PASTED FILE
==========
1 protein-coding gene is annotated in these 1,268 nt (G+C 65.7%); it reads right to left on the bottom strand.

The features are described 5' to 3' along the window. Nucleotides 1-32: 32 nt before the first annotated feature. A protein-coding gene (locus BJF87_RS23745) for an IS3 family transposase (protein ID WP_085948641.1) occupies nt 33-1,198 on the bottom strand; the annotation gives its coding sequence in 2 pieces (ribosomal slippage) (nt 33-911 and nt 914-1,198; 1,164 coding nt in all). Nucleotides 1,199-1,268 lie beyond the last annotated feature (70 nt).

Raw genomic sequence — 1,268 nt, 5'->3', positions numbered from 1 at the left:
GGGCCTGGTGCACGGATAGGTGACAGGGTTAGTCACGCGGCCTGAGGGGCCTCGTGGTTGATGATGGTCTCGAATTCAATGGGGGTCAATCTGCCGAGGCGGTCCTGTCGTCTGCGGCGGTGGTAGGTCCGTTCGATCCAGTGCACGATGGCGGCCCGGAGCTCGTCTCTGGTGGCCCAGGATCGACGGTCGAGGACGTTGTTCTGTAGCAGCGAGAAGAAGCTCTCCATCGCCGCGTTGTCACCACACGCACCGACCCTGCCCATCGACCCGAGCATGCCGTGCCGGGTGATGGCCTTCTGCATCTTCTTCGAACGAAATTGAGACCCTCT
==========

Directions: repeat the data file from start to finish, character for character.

1 protein-coding gene is annotated in these 1,268 nt (G+C 65.7%); it reads right to left on the bottom strand.

The features are described 5' to 3' along the window. Nucleotides 1-32: 32 nt before the first annotated feature. A protein-coding gene (locus BJF87_RS23745) for an IS3 family transposase (protein ID WP_085948641.1) occupies nt 33-1,198 on the bottom strand; the annotation gives its coding sequence in 2 pieces (ribosomal slippage) (nt 33-911 and nt 914-1,198; 1,164 coding nt in all). Nucleotides 1,199-1,268 lie beyond the last annotated feature (70 nt).

Raw genomic sequence — 1,268 nt, 5'->3', positions numbered from 1 at the left:
GGGCCTGGTGCACGGATAGGTGACAGGGTTAGTCACGCGGCCTGAGGGGCCTCGTGGTTGATGATGGTCTCGAATTCAATGGGGGTCAATCTGCCGAGGCGGTCCTGTCGTCTGCGGCGGTGGTAGGTCCGTTCGATCCAGTGCACGATGGCGGCCCGGAGCTCGTCTCTGGTGGCCCAGGATCGACGGTCGAGGACGTTGTTCTGTAGCAGCGAGAAGAAGCTCTCCATCGCCGCGTTGTCACCACACGCACCGACCCTGCCCATCGACCCGAGCATGCCGTGCCGGGTGATGGCCTTCTGCATCTTCTTCGAACGAAATTGAGACCCTCT